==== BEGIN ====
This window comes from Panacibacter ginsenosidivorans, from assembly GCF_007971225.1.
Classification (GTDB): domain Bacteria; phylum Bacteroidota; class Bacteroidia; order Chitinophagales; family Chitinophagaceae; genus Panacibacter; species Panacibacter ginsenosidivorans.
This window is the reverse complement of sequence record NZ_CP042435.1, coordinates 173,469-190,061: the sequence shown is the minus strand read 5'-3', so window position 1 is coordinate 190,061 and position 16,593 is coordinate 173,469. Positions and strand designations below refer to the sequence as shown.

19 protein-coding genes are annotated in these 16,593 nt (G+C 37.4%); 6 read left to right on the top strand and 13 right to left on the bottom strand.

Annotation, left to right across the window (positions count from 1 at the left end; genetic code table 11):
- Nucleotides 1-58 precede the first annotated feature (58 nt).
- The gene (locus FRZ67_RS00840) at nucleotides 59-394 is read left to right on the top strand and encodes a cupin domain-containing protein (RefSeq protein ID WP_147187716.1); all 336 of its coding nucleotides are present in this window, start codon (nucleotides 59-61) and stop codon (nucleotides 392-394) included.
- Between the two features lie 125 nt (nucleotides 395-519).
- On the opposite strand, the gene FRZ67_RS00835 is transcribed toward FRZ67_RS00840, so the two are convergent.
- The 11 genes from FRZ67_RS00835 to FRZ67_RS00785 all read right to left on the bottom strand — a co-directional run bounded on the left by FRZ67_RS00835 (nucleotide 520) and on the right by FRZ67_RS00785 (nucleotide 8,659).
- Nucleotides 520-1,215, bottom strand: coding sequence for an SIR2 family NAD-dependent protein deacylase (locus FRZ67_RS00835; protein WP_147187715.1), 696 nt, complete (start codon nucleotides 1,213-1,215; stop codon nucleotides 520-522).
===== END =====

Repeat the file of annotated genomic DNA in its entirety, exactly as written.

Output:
This window comes from Panacibacter ginsenosidivorans, from assembly GCF_007971225.1.
Classification (GTDB): domain Bacteria; phylum Bacteroidota; class Bacteroidia; order Chitinophagales; family Chitinophagaceae; genus Panacibacter; species Panacibacter ginsenosidivorans.
This window is the reverse complement of sequence record NZ_CP042435.1, coordinates 173,469-190,061: the sequence shown is the minus strand read 5'-3', so window position 1 is coordinate 190,061 and position 16,593 is coordinate 173,469. Positions and strand designations below refer to the sequence as shown.

19 protein-coding genes are annotated in these 16,593 nt (G+C 37.4%); 6 read left to right on the top strand and 13 right to left on the bottom strand.

Annotation, left to right across the window (positions count from 1 at the left end; genetic code table 11):
- Nucleotides 1-58 precede the first annotated feature (58 nt).
- The gene (locus FRZ67_RS00840) at nucleotides 59-394 is read left to right on the top strand and encodes a cupin domain-containing protein (RefSeq protein ID WP_147187716.1); all 336 of its coding nucleotides are present in this window, start codon (nucleotides 59-61) and stop codon (nucleotides 392-394) included.
- Between the two features lie 125 nt (nucleotides 395-519).
- On the opposite strand, the gene FRZ67_RS00835 is transcribed toward FRZ67_RS00840, so the two are convergent.
- The 11 genes from FRZ67_RS00835 to FRZ67_RS00785 all read right to left on the bottom strand — a co-directional run bounded on the left by FRZ67_RS00835 (nucleotide 520) and on the right by FRZ67_RS00785 (nucleotide 8,659).
- Nucleotides 520-1,215, bottom strand: coding sequence for an SIR2 family NAD-dependent protein deacylase (locus FRZ67_RS00835; protein WP_147187715.1), 696 nt, complete (start codon nucleotides 1,213-1,215; stop codon nucleotides 520-522).